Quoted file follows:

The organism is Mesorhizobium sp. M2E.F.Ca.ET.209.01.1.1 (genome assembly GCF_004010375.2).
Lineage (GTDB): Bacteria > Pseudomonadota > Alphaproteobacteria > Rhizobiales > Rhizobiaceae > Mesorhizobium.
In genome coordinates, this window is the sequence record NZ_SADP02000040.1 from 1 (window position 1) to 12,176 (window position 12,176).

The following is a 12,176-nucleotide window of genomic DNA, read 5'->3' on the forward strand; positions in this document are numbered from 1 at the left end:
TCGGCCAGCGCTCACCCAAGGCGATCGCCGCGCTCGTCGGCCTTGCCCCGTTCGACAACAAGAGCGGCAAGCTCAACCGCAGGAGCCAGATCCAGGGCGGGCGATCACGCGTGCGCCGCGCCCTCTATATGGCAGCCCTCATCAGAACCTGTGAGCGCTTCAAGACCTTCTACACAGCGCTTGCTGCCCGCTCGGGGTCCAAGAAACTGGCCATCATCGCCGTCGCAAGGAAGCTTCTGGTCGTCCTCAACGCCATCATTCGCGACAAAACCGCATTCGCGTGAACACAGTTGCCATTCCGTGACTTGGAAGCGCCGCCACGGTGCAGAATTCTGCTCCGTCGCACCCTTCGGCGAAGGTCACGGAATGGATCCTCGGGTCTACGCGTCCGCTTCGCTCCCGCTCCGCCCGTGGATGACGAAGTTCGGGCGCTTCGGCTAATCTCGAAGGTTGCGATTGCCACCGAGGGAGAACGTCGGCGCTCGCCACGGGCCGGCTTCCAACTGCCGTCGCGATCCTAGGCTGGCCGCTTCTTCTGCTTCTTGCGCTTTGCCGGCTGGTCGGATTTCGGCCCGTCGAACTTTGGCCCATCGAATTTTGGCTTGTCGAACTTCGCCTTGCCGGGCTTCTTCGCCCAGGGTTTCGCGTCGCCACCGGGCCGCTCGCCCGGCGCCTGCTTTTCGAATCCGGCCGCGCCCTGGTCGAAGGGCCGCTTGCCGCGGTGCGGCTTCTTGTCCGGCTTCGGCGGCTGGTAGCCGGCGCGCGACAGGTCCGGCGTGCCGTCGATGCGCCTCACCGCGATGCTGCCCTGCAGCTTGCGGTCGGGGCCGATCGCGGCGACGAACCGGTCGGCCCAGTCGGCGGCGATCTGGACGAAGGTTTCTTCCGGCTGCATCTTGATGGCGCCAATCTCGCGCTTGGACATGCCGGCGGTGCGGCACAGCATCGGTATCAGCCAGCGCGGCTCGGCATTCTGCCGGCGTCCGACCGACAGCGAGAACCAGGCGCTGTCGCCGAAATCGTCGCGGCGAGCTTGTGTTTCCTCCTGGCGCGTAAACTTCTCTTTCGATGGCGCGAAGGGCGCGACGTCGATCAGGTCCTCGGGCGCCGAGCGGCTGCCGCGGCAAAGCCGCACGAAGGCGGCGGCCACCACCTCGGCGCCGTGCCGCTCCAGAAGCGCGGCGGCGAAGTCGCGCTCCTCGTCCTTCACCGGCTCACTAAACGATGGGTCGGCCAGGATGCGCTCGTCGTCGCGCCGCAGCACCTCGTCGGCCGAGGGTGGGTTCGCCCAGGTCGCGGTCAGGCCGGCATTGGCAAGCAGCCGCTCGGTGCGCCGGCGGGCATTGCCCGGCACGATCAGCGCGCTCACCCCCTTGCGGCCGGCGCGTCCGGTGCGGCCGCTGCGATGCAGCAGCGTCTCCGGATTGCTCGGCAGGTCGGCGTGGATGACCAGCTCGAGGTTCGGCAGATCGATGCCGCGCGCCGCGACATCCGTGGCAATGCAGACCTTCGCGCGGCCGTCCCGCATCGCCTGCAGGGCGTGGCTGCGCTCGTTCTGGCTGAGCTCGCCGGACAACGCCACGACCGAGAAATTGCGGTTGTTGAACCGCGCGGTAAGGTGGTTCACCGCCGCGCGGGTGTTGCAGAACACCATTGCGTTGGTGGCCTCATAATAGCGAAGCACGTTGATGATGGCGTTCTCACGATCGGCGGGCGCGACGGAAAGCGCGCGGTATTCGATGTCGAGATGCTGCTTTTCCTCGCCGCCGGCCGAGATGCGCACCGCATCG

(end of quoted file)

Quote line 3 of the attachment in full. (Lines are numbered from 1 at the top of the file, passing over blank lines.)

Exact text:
In genome coordinates, this window is the sequence record NZ_SADP02000040.1 from 1 (window position 1) to 12,176 (window position 12,176).